Feminism for the 99%

Since today’s the day of the March 8th Women’s Strike and International Women’s Day, it makes sense to consider the thoughts of one of the strike’s organizers, Keeanga-Yamahtta Taylor, who was interviewed on 2-28-17 by Truthout’s Sarah Jaffe. As always, I’ve edited the interview for clarity and brevity.

SJ: The call to strike that you coauthored talks about building a feminism for the 99%. Can you talk a little bit about what that means?

K-YT: It’s partly a response to the idea that the last frontier for women to challenge are the glass ceilings blocking the ascension of women in electoral politics and corporate America. That isn’t the last frontier for ordinary and working class women. Feminism for the 99% is about rejecting that idea that women are only or primarily concerned with their role in the elite male world, and emphasizing that there are still basic issues such as wage differentials and access to reproductive health care. Black women make $0.63 for each dollar that white men make, for example. Which, of course, is lower than the usual barometer that people use, the $0.78 to the dollar that white women make.

In a sense almost all issues are women’s issues, as attacks on social programs, public education, and government-funded health care have a severe impact on women’s lives. There is also no publicly funded childcare. On a very basic level, we need a feminist politics that responds to these issues as the most urgent. The outpouring around the January 21st protest showed that there is actually vast support for a resurgent feminist movement on this basis. There’s also an understanding that the problems experienced by women today are rooted in an economic system that privileges the 1% over the 99%, a system that also relies on the free labor of women in the home to reproduce itself. Also, we now have as president a billionaire who’s made his money by exploiting loopholes in the system, a misogynist who’s abused women, so it’s not surprising that the first protests against his administration have been organized by women and mostly attended by women, and that women’s issues have become a focal point of the resistance movement.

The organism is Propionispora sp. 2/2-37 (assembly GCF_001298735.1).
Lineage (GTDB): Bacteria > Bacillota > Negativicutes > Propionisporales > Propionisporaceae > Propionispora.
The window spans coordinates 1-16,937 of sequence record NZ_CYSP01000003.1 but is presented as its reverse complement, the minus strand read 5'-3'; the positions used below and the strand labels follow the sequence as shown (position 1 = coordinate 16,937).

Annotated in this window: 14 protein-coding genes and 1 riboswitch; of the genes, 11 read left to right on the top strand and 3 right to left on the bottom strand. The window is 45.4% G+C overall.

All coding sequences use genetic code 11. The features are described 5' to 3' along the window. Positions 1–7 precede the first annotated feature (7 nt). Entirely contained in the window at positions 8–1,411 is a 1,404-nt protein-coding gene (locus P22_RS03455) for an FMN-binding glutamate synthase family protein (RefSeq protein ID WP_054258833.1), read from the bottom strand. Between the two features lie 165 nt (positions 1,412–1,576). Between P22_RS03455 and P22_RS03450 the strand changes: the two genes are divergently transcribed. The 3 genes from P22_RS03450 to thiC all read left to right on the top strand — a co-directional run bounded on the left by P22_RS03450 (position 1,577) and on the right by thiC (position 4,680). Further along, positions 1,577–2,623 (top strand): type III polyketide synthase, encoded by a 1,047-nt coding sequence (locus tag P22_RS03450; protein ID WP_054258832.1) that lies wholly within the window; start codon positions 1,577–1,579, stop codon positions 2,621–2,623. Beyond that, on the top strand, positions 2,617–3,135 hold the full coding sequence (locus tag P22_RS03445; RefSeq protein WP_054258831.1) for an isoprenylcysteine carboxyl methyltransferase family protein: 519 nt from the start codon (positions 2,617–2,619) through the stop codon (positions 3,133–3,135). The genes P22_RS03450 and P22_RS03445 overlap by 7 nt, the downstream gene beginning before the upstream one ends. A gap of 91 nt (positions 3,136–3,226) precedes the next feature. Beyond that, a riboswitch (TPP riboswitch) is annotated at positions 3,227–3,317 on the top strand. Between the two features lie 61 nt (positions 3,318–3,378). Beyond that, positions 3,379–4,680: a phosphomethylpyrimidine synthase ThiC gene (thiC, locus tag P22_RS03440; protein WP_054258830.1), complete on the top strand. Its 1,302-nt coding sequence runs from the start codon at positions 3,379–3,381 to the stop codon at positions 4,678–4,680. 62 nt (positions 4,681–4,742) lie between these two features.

SJ: You wrote a wonderful book about the Black Lives Matter movement (From #BlackLivesMatter to Black Liberation, 2016), putting it in historical context. I wonder what your thoughts are on how that movement is changing and shifting under Trump.

K-YT: I think that Trump put Black Lives Matter and the activist organizations affiliated with it in the crosshairs early on. His entire posture around law and order was created in opposition to Black Lives Matter and what he called a climate that was “anti-police.” That’s had a particular impact; for the president of the United States and his supporters to refer to political activists as terrorists, which they’ve done around Black Lives Matter, means a particular thing in the security state atmosphere of the United States. It’s put activists on the defensive and created a situation in which people internalize – look inside of their organizations to figure out how to tighten things up and politically respond to Trump. That’s understandable, but I think we’re at a moment where we need to look outward and connect with other groups of people experiencing some of the same attacks. Police abuse and violence isn’t just an issue affecting African American communities, and Trump is trying to expand the powers of the police to put other groups in the crosshairs. Attacks on the undocumented and the attempts of the Trump administration to deputize police officers in the effort to round them up, and attacks on Muslims and Arabs also call on greater powers for the state and its armed agents. These create an almost natural alliance of people to stand up against policing and police abuse. What all of this means is that we need a bigger movement to confront the police – a movement that tries to connect the issues. I think there has to be a great effort among folks from Black Lives Matter and other organizations that have been fighting these things to make connections with other groups for the sake of expanding the movement, while also preserving the space and understanding that these policies continue to have a disproportionate impact in Black communities.

 

About (They Got the Guns, but) We Got the Numbers

I'm an artist and student of history, living in Eugene, OR. On the upside of 60 and retired from a jack-of-all-trades "career," I walk, do yoga, and hang out with my 10-year-old granddaughter. I believe we can make this world better for her and the young and innocent everywhere, if we connect with each other and create peaceful, cooperative communities as independent of big corporations and corporate-dominated governments as possible.

Posted on March 8, 2017, in After the 2016 election, Black lives matter, Capitalism, Civil and human rights, Economics, Politics, Solidarity, The current system. Bookmark the permalink. Leave a comment.

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